‘The Day of the Doctor’ was the most viewed drama on the BBC in 2013.

The 50th Anniversary Special was watched by an average of 12.8 million viewers on BBC One in the UK, with an additional 3.2 million requests on BBC iPlayer.

The 75-minute special was shown on TV in 98 countries and was broadcast in 15 languages. It also sold 649,138 cinema tickets in 25 countries.

More info from the BBC’s Annual Report can be found here.

‘The Day of the Doctor’ was the most viewed drama on the BBC in 2013.

The 50th Anniversary Special was watched by an average of 12.8 million viewers on BBC One in the UK, with an additional 3.2 million requests on BBC iPlayer.

The 75-minute special was shown on TV in 98 countries and was broadcast in 15 languages. It also sold 649,138 cinema tickets in 25 countries.

More info from the BBC’s Annual Report can be found here.

Doctor Who 50th Anniversary special, ‘The Day of the Doctor’ has been recreated into a miniature LEGO version, by Bookshelf Productions.

Check it out above…

Matt Smith has spoken on criticisms that more Classic Doctors were not asked to appear in ‘The Day of the Doctor’.
Speaking at the Calgary Expo, Smith said: “It was such a difficult thing to get everyone in it, and I think Steven [Moffat] did a really good job. They got Tom Baker in!”
He added: “I think there’s always an argument to say ‘get as many Doctors in as possible’ but I also think practically there are constraints. I was pleased to get Tom Baker, David Tennant and have John Hurt.”
Smith went on to admit that he was disappointed about Christopher Eccleston not returning: “It would have been nice to get Chris Eccleston. I love Chris’ Doctor and I think he’s great. Maybe one day.”

Matt Smith has spoken on criticisms that more Classic Doctors were not asked to appear in ‘The Day of the Doctor’.

Speaking at the Calgary Expo, Smith said: “It was such a difficult thing to get everyone in it, and I think Steven [Moffat] did a really good job. They got Tom Baker in!”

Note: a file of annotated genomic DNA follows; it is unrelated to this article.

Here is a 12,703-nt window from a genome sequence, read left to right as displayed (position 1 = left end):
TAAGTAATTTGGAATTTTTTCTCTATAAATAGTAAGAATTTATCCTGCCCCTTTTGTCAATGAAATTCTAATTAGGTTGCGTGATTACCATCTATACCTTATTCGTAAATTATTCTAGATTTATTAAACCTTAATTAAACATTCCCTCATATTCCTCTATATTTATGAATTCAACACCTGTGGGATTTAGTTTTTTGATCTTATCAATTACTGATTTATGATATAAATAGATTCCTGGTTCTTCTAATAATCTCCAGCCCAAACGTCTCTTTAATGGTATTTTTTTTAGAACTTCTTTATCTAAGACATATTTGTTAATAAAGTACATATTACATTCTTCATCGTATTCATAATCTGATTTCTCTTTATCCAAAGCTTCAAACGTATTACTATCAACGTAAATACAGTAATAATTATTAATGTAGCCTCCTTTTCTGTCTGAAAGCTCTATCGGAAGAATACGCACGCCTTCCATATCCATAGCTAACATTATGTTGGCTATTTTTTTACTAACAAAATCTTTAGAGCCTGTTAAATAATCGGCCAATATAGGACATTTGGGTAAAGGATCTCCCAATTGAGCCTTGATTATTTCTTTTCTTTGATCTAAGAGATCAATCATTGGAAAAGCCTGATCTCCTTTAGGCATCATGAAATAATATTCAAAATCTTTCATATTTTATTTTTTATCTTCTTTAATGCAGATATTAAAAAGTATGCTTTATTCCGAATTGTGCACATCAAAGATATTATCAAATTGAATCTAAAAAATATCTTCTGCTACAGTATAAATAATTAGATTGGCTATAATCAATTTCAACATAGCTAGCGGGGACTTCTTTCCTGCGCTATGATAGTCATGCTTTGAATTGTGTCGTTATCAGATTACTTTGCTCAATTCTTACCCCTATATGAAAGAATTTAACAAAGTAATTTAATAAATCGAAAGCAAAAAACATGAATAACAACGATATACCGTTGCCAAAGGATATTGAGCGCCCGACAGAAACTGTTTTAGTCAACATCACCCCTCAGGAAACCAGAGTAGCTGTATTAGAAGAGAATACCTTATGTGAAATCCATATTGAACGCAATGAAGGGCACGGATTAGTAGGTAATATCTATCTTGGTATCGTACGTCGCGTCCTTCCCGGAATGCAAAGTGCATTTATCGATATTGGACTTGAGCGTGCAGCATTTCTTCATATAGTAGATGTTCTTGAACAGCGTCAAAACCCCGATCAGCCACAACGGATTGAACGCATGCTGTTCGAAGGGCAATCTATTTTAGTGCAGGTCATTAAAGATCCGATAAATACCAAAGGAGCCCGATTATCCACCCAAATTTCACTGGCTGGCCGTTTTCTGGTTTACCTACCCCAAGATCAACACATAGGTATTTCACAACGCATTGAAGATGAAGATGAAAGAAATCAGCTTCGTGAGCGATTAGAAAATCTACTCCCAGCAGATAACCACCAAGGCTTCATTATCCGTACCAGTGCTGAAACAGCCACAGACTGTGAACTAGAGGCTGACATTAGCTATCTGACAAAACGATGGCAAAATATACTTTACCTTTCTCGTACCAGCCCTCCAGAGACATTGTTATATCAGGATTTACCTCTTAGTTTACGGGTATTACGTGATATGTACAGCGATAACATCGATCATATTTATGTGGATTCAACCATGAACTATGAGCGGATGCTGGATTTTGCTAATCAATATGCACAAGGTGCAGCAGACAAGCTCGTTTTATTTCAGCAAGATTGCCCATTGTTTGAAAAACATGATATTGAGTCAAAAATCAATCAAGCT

He added: “I think there’s always an argument to say ‘get as many Doctors in as possible’ but I also think practically there are constraints. I was pleased to get Tom Baker, David Tennant and have John Hurt.”

Smith went on to admit that he was disappointed about Christopher Eccleston not returning: “It would have been nice to get Chris Eccleston. I love Chris’ Doctor and I think he’s great. Maybe one day.”

Steven Moffat has admitted that writing ‘The Day of the Doctor’ was “monstrously stressful”.

In an interview from the Radio Times, Moffat said: “I don’t think I’ve ever worked on anything that was as difficult, terrifying and as much of a responsibility as writing the 50th Anniversary episode of Doctor Who.

“I wanted everybody to love it. I knew that was impossible, but I wanted people – from those who had never seen it, to the absolute diehard fans who hate every episode I’ve written – to love it. So it was monstrously stressful and very hard: the uncastable cast, the impossible brief, the unwritable script…

“I can remember sitting with my wife saying, ‘I can’t tell if it’s good any more, it could be rubbish – I’ll have to leave the country. I’ll have to fake my own death.’ And then going for a meeting with the producers the week I was meant to hand the script in, and we were still trying to assemble the cast. We all just sat there, thinking, ‘This is impossible, this can’t ever work!’